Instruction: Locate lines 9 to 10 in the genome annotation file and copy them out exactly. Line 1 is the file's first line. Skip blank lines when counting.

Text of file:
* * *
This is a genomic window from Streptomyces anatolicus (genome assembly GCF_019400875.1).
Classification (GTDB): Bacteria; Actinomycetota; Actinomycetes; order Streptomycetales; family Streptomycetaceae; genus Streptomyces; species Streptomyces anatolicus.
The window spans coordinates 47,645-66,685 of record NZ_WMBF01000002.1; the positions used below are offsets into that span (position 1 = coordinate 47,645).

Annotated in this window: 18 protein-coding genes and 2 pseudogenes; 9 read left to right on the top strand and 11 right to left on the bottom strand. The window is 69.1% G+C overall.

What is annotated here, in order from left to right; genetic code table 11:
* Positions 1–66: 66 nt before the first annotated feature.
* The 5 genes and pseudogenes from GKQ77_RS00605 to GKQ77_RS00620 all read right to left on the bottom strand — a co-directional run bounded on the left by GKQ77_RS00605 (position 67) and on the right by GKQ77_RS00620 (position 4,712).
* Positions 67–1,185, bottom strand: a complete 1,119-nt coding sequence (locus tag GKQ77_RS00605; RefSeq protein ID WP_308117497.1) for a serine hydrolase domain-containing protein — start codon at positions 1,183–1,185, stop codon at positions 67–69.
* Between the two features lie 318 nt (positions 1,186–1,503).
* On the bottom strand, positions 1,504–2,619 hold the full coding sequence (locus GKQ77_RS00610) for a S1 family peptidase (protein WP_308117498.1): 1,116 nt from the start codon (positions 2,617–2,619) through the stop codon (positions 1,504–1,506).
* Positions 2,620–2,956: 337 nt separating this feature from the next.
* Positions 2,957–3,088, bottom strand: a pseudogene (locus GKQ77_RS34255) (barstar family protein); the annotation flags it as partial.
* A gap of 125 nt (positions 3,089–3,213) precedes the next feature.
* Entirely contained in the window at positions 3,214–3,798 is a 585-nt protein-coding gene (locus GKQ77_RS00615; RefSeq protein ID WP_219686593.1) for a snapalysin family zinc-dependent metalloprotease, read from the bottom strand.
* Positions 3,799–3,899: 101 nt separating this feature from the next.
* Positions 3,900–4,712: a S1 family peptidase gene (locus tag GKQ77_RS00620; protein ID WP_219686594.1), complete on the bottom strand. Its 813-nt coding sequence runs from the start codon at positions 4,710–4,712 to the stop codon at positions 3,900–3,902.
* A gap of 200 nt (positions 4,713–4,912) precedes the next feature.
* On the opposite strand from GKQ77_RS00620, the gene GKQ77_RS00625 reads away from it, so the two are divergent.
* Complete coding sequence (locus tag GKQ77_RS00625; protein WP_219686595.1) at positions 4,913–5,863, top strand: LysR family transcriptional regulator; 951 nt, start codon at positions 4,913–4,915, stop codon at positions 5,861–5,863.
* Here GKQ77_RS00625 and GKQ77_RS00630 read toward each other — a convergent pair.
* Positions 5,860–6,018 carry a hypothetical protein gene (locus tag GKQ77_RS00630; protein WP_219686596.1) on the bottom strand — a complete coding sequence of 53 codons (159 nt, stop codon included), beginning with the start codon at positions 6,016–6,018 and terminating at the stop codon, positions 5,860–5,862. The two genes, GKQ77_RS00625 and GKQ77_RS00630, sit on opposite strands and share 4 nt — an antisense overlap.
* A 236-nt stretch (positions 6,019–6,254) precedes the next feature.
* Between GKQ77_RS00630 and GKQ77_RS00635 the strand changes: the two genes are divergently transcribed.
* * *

* Between the two features lie 318 nt (positions 1,186–1,503).
* On the bottom strand, positions 1,504–2,619 hold the full coding sequence (locus GKQ77_RS00610) for a S1 family peptidase (protein WP_308117498.1): 1,116 nt from the start codon (positions 2,617–2,619) through the stop codon (positions 1,504–1,506).